Unlike all the clandestine, cloak-and-dagger surgery performed at the Knick after hours, Thack has commanded a full house to witness his would-be revolutionary triumph. Before he starts, he paces nervously around his office, breaks into the medicine cabinet, and injects himself with a shitload of cocaine. Once he’s in the surgical theatre, he gives a big speech, takes off his clothes, and is injected with still more cocaine, this time into his spine. From there, the horror is inevitable. For one thing, his bowels are in far worse shape than he knew. For another thing, one of the rotten parts is far up enough in his abdomen that even a team of sober surgeons, performing the surgery in the traditional way, would have had to be extraordinarily careful. Alas, the sober surgeons are all just watching Thack, who is (a) not sober, (b) not doing things traditionally, and (c) trying to do all this by watching himself in a mirror. He nicks his abdominal aorta – and then, in the most gruesome surgery since the series premiere’s placenta previa, bleeds out. As he fades, he says, “This is all we are.” Blood, guts, muscle, bone. That’s it – and it’s lights out for Thack.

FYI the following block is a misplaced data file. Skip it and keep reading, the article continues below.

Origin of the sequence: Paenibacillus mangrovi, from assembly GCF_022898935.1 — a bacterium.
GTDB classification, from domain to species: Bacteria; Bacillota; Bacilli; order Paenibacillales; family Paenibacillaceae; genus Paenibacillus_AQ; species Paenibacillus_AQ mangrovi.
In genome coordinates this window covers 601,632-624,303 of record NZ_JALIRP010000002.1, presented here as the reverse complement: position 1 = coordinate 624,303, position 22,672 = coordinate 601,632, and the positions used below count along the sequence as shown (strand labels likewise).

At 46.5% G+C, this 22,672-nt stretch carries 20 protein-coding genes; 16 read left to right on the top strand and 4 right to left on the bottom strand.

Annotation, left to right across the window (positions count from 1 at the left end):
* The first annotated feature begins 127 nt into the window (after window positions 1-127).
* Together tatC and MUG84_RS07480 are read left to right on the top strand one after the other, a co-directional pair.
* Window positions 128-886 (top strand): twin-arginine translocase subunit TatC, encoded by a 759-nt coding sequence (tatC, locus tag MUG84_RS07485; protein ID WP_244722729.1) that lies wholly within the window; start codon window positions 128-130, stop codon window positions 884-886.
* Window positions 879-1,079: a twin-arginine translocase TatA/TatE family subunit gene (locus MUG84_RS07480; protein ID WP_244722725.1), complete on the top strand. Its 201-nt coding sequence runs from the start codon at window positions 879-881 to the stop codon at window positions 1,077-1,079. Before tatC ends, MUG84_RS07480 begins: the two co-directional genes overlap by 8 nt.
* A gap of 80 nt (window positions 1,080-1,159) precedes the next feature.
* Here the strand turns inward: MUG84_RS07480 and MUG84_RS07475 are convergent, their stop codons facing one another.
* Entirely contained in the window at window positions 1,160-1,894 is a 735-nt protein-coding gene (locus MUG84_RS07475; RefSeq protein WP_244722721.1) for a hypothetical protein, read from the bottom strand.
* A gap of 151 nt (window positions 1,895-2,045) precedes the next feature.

The Knick is usually at its best when Soderbergh is given interesting things to do with his camera, and the surgical scenes usually afford him just that chance to shine. Thack’s accidental suicide is terrifyingly well done, with very few close-ups of the carnage: we see much of the fatal, exposed internal bleeding in the mirror, just as Thack does. Soderbergh finds other unusual ways to film the rest of the episode’s scenes, too, and that’s a relief – because most of them are pretty unconvincingly written. For those of you unfamiliar with wrestling, you might not know the term “heel turn,” but it’s when a former good guy suddenly becomes an antagonist in the match. Professional wrestling is fun enough to watch, but you can’t exactly say it’s well-written, and so you know I’m not paying the writers any compliments when I say that this episode featured a number of heel turns. Soderbergh and the cast did what they could, but I really hope they send the writers to some community college writing classes before season three.